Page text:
#ChronicPain: Automated Building of a Chronic Pain Cohort from Twitter Using Machine Learning

Sarker, A; Lakamana, S; Guo, Y; Ge, Y; Leslie, A; Okunromade, O; Gonzalez-Polledo, EJ; Perrone, J and Mackenzie-Brown, AM. 2023. #ChronicPain: Automated Building of a Chronic Pain Cohort from Twitter Using Machine Learning. Health Data Science, 3, 0078. ISSN 2765-8783 [Article]

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Abstract or Description

Background: Due to the high burden of chronic pain, and the detrimental public health consequences of its treatment with opioids, there is a high-priority need to identify effective alternative therapies. Social media is a potentially valuable resource for knowledge about self-reported therapies by chronic pain sufferers.

Methods: We attempted to (a) verify the presence of large-scale chronic pain-related chatter on Twitter, (b) develop natural language processing and machine learning methods for automatically detecting self-disclosures, (c) collect longitudinal data posted by them, and (d) semiautomatically analyze the types of chronic pain-related information reported by them. We collected data using chronic pain-related hashtags and keywords and manually annotated 4,998 posts to indicate if they were self-reports of chronic pain experiences. We trained and evaluated several state-of-the-art supervised text classification models and deployed the best-performing classifier. We collected all publicly available posts from detected cohort members and conducted manual and natural language processing-driven descriptive analyses.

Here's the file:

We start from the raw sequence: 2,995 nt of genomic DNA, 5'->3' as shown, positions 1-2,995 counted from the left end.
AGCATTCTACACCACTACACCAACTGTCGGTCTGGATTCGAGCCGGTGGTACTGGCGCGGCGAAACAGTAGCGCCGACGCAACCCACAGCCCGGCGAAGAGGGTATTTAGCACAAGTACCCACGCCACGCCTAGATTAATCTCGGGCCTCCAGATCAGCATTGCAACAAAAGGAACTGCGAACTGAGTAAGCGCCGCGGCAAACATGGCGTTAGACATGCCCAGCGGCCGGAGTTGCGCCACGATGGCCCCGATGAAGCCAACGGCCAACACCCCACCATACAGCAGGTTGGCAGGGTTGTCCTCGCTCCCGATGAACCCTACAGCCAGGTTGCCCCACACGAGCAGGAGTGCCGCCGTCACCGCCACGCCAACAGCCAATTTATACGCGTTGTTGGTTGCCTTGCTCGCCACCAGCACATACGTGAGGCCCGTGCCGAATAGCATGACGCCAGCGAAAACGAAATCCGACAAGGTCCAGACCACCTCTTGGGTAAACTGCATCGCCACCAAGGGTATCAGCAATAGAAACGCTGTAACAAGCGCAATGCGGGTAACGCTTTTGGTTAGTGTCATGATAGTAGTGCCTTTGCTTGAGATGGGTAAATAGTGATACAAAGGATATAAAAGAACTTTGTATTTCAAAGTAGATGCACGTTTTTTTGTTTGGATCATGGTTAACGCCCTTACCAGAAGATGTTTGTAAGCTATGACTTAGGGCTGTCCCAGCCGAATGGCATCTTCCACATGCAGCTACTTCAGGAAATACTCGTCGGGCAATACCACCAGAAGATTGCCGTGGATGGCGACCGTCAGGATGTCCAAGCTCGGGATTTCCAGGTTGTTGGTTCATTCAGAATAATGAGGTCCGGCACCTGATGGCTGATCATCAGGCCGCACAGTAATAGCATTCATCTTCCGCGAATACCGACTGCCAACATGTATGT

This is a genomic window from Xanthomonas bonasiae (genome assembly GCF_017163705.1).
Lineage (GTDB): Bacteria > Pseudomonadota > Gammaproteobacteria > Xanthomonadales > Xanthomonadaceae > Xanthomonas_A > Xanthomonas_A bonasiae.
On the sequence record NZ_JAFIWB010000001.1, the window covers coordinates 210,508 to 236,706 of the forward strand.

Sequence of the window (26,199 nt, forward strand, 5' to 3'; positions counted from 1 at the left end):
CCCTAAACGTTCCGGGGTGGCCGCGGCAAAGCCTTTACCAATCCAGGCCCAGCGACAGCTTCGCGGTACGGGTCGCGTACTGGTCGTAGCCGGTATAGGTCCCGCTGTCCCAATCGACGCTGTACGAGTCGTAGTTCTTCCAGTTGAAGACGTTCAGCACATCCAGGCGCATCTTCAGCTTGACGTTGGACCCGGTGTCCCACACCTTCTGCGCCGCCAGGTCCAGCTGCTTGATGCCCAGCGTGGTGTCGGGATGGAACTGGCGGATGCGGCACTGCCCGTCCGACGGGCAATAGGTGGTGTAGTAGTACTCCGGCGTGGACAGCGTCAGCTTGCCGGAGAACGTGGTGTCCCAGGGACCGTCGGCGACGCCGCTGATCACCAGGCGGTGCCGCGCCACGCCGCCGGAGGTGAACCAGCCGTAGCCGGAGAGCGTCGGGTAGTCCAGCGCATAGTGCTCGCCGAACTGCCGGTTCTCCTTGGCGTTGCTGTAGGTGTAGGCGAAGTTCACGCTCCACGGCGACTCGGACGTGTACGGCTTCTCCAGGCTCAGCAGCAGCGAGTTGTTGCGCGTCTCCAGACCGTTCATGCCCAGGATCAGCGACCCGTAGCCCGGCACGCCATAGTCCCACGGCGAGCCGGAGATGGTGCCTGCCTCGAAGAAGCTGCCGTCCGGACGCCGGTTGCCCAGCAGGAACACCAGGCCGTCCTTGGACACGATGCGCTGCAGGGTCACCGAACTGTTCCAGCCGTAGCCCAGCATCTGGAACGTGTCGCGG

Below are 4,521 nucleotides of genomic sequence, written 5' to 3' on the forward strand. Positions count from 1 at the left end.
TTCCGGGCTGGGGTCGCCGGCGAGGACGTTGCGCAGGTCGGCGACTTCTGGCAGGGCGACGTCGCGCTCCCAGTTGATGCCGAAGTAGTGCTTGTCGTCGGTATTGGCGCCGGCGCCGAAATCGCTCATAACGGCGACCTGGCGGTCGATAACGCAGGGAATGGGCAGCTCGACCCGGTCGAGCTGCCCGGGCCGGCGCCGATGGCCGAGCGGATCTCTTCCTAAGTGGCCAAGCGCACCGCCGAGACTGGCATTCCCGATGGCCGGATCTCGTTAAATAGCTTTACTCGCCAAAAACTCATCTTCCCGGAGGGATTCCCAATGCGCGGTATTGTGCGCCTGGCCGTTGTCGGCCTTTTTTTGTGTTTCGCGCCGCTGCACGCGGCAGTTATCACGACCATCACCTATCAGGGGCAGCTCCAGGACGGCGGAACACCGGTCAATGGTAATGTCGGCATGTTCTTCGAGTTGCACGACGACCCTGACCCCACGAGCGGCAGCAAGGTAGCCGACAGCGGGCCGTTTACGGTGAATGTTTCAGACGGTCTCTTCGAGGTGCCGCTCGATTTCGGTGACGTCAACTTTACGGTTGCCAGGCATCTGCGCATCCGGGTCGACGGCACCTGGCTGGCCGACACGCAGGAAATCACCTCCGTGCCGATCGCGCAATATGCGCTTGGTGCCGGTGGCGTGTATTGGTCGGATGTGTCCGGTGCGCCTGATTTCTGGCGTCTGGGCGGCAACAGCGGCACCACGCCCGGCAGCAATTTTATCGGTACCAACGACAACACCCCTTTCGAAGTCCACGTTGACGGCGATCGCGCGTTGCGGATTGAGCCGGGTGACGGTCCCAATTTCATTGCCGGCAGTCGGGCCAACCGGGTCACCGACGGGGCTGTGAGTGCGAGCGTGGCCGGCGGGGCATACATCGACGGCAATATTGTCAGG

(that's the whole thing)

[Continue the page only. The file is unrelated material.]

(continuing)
Results: Interannotator agreement for the binary annotation was 0.82 (Cohen’s kappa). The RoBERTa model performed best (F1 score: 0.84; 95% confidence interval: 0.80 to 0.89), and we used this model to classify all collected unlabeled posts. We discovered 22,795 self-reported chronic pain sufferers and collected over 3 million of their past posts. Further analyses revealed information about, but not limited to, alternative treatments, patient sentiments about treatments, side effects, and self-management strategies.

Conclusion: Our social media based approach will result in an automatically growing large cohort over time, and the data can be leveraged to identify effective opioid-alternative therapies for diverse chronic pain types.

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Funding: Research reported in this publication was supported in part by the National Institute on Drug Abuse (NIDA) of the National Institutes of Health (NIH) under award number R01DA057599.

Data Access Statement:

The tweet IDs and their labels are available (Supplementary material S2). Researchers may download the texts of the tweets associated with the IDs as long as they are publicly available via the Twitter API.

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12 June 2023Accepted
4 July 2023Published

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Date Deposited:

15 Aug 2023 10:37

Last Modified:

15 Aug 2023 10:37

Peer Reviewed:

Yes, this version has been peer-reviewed.



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